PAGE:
Fox! Teague! Together! I like a good unreliable narrator in my picture books, but it’s a yen that is so rarely satisfied. This book isn’t quite that, but it’s not not that either. Essentially, the narration sets up a situation, then immediately changes it with a page turn. For example, the first sentence reads, “So there was a scary dog, right?” On the page you see a cat hiding behind a couch with a massive white dog, barbed collar, mean expression. Turn the page and everything changes. “No! But there was a cat, right?” The dog on the couch is now a pretty benign fellow, the cat regarding him impassively. The text on the next page reads, “Yes! And the dog was wide awake, right?” And so it goes. What’s interesting about all of this is how it challenges the young reader to try and predict where things are going next. In fact, the book ends on a question, challenging readers to continue the story in their own way (I smell a wonderful writing assignment for teachers…). What this truly reminds me of is Unfortunately by Remy Charlip. In both cases your expectations are shifted, until you learn to go with the flow. Still, I like that this has the extra added benefit of making you question who precisely is telling this story. The cat? The dog? Or could it be the mouse (who pops up periodically throughout the tale)? A book that raises more questions than it answers, and that is a-okay.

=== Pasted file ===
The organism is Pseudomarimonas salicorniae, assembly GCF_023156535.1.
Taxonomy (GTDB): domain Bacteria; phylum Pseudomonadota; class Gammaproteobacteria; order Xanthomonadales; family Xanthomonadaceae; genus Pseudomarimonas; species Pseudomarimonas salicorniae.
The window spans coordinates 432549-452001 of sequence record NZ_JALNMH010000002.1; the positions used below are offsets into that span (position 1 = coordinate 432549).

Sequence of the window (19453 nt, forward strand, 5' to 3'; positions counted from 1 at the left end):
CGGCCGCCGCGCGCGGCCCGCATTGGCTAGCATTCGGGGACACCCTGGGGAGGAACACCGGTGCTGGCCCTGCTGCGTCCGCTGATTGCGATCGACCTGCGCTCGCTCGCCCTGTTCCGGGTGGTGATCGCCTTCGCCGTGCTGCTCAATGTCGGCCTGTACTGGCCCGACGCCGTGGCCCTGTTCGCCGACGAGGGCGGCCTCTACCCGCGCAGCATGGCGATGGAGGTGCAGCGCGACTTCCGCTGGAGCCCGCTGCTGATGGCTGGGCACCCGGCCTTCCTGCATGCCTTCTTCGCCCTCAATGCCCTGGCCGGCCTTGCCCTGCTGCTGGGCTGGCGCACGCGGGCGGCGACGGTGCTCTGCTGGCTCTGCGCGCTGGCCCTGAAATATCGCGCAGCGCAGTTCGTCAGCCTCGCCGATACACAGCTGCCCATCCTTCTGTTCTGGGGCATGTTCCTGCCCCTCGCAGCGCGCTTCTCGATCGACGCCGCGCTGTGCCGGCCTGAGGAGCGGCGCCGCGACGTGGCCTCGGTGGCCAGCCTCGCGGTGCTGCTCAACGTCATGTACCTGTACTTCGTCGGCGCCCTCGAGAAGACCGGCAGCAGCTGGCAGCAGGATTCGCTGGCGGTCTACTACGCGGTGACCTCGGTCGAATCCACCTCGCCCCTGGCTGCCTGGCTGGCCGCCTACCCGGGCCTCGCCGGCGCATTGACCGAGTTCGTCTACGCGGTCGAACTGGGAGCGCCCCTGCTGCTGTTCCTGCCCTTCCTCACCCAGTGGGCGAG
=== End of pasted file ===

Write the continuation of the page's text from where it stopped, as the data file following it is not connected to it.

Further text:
Croc o’ Clock by Huw Lewis Jones, ill. Ben Sanders
Eddie Izzard has an old routine where she talks about how fantastic “The Twelve Days of Christmas” is as a song. People are running in from other rooms just to sing the “FIVE GOLDEN RINGS!” part. Well, it seems strange to me that I haven’t seen more singable picture books take advantage of our very human love of that song. Why must it be relegated to Christmas alone? Couldn’t we just write a picture book that recasts it with a hungry crocodile instead? Enter Croc o’ Clock. It’s feeding time at the zoo and on the hour, every hour, our croc hero gets something tasty to eat. If you walk into this book not realizing that it’s set to the tune of “The Twelve Days of Christmas” you’ll catch on pretty quickly. Meanwhile the art is colorful, peppy, and has a lot of zing. If I do have a criticism to wield, it’s that illustrator Ben Sanders missed a golden opportunity with the zoo clocks. This could be more than a singing book. It could also be a telling time book, since it systematically works its way from one o’ clock to twelve o’ clock in the course of things. The other problem? It never gets dark! How the heck do you go outdoors from one to twelve and it’s still daylight? I don’t think either of these problems are big enough to keep you from belting this book out in storytime, though.
Five Little Ducks by Yu-hsuan Huang